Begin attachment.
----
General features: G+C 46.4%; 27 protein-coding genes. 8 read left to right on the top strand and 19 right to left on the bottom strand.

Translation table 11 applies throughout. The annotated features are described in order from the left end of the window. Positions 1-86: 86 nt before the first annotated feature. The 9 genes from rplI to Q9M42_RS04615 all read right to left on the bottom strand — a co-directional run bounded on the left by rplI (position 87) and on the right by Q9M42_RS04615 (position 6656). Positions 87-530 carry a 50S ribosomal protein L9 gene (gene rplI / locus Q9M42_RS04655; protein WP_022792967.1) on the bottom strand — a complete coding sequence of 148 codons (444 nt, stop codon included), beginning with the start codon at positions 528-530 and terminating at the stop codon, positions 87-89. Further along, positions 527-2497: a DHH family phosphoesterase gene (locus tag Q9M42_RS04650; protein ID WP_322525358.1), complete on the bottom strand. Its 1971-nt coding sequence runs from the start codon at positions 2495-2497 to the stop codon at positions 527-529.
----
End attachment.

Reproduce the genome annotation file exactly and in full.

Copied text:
General features: G+C 46.4%; 27 protein-coding genes. 8 read left to right on the top strand and 19 right to left on the bottom strand.

Translation table 11 applies throughout. The annotated features are described in order from the left end of the window. Positions 1-86: 86 nt before the first annotated feature. The 9 genes from rplI to Q9M42_RS04615 all read right to left on the bottom strand — a co-directional run bounded on the left by rplI (position 87) and on the right by Q9M42_RS04615 (position 6656). Positions 87-530 carry a 50S ribosomal protein L9 gene (gene rplI / locus Q9M42_RS04655; protein WP_022792967.1) on the bottom strand — a complete coding sequence of 148 codons (444 nt, stop codon included), beginning with the start codon at positions 528-530 and terminating at the stop codon, positions 87-89. Further along, positions 527-2497: a DHH family phosphoesterase gene (locus tag Q9M42_RS04650; protein ID WP_322525358.1), complete on the bottom strand. Its 1971-nt coding sequence runs from the start codon at positions 2495-2497 to the stop codon at positions 527-529.